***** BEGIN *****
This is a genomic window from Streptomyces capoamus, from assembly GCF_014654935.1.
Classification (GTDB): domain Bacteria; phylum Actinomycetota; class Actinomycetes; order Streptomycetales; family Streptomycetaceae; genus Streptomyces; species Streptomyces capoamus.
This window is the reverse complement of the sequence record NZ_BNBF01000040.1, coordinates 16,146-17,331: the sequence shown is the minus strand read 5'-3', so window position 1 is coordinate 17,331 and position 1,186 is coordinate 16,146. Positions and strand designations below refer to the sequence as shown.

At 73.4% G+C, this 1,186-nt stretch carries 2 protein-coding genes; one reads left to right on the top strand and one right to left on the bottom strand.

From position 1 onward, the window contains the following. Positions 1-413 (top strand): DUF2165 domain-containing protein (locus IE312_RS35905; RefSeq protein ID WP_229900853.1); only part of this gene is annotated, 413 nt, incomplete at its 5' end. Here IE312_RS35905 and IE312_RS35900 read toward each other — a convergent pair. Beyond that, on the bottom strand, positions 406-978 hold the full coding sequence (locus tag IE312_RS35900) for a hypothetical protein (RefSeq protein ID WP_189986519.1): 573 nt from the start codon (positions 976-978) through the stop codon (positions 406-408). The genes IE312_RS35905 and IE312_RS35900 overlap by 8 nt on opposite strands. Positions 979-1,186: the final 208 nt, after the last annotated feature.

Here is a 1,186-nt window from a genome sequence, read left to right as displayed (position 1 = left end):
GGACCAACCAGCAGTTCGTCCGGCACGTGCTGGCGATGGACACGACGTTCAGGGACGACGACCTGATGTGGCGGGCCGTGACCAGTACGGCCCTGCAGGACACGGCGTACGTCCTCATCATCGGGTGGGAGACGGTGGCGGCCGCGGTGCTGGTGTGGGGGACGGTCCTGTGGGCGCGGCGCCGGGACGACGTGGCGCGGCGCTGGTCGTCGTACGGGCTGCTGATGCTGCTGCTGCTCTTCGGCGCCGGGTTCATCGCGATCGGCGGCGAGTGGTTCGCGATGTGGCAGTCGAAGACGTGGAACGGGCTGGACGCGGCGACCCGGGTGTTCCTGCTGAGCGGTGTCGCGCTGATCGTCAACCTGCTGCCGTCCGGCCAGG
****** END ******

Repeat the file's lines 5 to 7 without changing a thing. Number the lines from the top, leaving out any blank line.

From position 1 onward, the window contains the following. Positions 1-413 (top strand): DUF2165 domain-containing protein (locus IE312_RS35905; RefSeq protein ID WP_229900853.1); only part of this gene is annotated, 413 nt, incomplete at its 5' end. Here IE312_RS35905 and IE312_RS35900 read toward each other — a convergent pair. Beyond that, on the bottom strand, positions 406-978 hold the full coding sequence (locus tag IE312_RS35900) for a hypothetical protein (RefSeq protein ID WP_189986519.1): 573 nt from the start codon (positions 976-978) through the stop codon (positions 406-408). The genes IE312_RS35905 and IE312_RS35900 overlap by 8 nt on opposite strands. Positions 979-1,186: the final 208 nt, after the last annotated feature.

Here is a 1,186-nt window from a genome sequence, read left to right as displayed (position 1 = left end):
GGACCAACCAGCAGTTCGTCCGGCACGTGCTGGCGATGGACACGACGTTCAGGGACGACGACCTGATGTGGCGGGCCGTGACCAGTACGGCCCTGCAGGACACGGCGTACGTCCTCATCATCGGGTGGGAGACGGTGGCGGCCGCGGTGCTGGTGTGGGGGACGGTCCTGTGGGCGCGGCGCCGGGACGACGTGGCGCGGCGCTGGTCGTCGTACGGGCTGCTGATGCTGCTGCTGCTCTTCGGCGCCGGGTTCATCGCGATCGGCGGCGAGTGGTTCGCGATGTGGCAGTCGAAGACGTGGAACGGGCTGGACGCGGCGACCCGGGTGTTCCTGCTGAGCGGTGTCGCGCTGATCGTCAACCTGCTGCCGTCCGGCCAGG